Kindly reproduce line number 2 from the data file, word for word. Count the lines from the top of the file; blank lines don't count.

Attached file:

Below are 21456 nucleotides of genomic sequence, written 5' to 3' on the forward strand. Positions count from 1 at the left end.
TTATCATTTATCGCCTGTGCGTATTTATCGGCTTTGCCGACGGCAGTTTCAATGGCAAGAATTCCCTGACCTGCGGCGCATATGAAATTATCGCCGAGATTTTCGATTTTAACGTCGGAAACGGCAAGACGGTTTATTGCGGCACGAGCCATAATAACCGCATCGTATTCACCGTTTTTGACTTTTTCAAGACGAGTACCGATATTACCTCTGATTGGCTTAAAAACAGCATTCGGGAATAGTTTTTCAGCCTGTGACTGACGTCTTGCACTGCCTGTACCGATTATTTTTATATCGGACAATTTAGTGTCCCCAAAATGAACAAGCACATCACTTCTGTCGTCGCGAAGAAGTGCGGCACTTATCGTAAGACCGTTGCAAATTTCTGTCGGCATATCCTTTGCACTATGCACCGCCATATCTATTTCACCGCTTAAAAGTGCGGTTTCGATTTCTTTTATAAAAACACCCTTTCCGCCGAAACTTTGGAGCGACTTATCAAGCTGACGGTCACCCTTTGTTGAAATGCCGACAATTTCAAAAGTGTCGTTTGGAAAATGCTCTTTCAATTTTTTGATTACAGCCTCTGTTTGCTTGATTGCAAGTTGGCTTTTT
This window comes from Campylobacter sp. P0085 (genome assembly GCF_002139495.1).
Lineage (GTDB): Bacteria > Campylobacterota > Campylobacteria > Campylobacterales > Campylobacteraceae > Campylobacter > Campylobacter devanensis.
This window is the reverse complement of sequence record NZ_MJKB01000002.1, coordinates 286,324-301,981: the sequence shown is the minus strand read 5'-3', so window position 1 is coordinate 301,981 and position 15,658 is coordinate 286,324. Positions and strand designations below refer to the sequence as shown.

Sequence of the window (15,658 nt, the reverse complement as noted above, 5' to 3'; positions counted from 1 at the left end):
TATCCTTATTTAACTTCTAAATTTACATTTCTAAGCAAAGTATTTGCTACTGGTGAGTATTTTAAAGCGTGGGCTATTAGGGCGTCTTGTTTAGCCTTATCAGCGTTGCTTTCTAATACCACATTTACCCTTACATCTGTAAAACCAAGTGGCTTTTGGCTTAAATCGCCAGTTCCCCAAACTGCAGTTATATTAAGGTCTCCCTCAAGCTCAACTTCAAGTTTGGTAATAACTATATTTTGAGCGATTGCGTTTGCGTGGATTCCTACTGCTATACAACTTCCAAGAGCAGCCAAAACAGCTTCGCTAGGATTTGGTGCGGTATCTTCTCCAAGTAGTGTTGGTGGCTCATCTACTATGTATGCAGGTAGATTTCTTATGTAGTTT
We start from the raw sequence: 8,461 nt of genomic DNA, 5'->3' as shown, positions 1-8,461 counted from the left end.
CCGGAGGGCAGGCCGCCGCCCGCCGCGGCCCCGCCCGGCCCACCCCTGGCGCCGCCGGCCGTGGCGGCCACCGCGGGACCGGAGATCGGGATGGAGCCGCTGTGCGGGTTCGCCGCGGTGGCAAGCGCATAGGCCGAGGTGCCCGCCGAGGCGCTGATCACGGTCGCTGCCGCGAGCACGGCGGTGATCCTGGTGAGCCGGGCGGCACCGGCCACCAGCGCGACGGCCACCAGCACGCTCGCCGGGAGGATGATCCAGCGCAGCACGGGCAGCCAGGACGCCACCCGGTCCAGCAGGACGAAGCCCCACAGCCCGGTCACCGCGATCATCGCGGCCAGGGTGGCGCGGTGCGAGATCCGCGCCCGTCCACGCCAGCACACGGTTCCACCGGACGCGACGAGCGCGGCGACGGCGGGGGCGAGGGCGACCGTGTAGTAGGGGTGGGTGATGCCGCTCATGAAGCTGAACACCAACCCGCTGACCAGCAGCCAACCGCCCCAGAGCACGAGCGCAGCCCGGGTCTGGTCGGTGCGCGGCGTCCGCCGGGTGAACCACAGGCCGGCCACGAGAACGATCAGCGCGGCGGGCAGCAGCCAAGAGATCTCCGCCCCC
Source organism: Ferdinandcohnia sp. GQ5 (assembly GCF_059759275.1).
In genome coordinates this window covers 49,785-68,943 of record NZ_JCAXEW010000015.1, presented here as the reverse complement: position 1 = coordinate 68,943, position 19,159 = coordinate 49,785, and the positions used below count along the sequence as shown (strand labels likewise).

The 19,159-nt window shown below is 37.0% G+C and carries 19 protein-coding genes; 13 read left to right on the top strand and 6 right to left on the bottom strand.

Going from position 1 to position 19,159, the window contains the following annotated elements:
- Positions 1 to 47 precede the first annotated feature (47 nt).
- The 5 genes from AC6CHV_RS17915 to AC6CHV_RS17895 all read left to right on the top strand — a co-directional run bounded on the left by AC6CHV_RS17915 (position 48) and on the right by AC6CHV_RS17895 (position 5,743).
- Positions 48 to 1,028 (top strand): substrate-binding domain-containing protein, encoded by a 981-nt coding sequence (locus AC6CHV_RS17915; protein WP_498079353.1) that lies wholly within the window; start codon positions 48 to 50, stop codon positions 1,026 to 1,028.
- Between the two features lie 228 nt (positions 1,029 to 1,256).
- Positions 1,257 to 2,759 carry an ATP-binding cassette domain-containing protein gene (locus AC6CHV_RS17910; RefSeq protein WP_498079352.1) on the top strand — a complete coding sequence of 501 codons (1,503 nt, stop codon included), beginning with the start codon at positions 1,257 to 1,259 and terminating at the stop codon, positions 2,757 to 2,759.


TTATCATTTATCGCCTGTGCGTATTTATCGGCTTTGCCGACGGCAGTTTCAATGGCAAGAATTCCCTGACCTGCGGCGCATATGAAATTATCGCCGAGATTTTCGATTTTAACGTCGGAAACGGCAAGACGGTTTATTGCGGCACGAGCCATAATAACCGCATCGTATTCACCGTTTTTGACTTTTTCAAGACGAGTACCGATATTACCTCTGATTGGCTTAAAAACAGCATTCGGGAATAGTTTTTCAGCCTGTGACTGACGTCTTGCACTGCCTGTACCGATTATTTTTATATCGGACAATTTAGTGTCCCCAAAATGAACAAGCACATCACTTCTGTCGTCGCGAAGAAGTGCGGCACTTATCGTAAGACCGTTGCAAATTTCTGTCGGCATATCCTTTGCACTATGCACCGCCATATCTATTTCACCGCTTAAAAGTGCGGTTTCGATTTCTTTTATAAAAACACCCTTTCCGCCGAAACTTTGGAGCGACTTATCAAGCTGACGGTCACCCTTTGTTGAAATGCCGACAATTTCAAAAGTGTCGTTTGGAAAATGCTCTTTCAATTTTTTGATTACAGCCTCTGTTTGCTTGATTGCAAGTTGGCTTTTT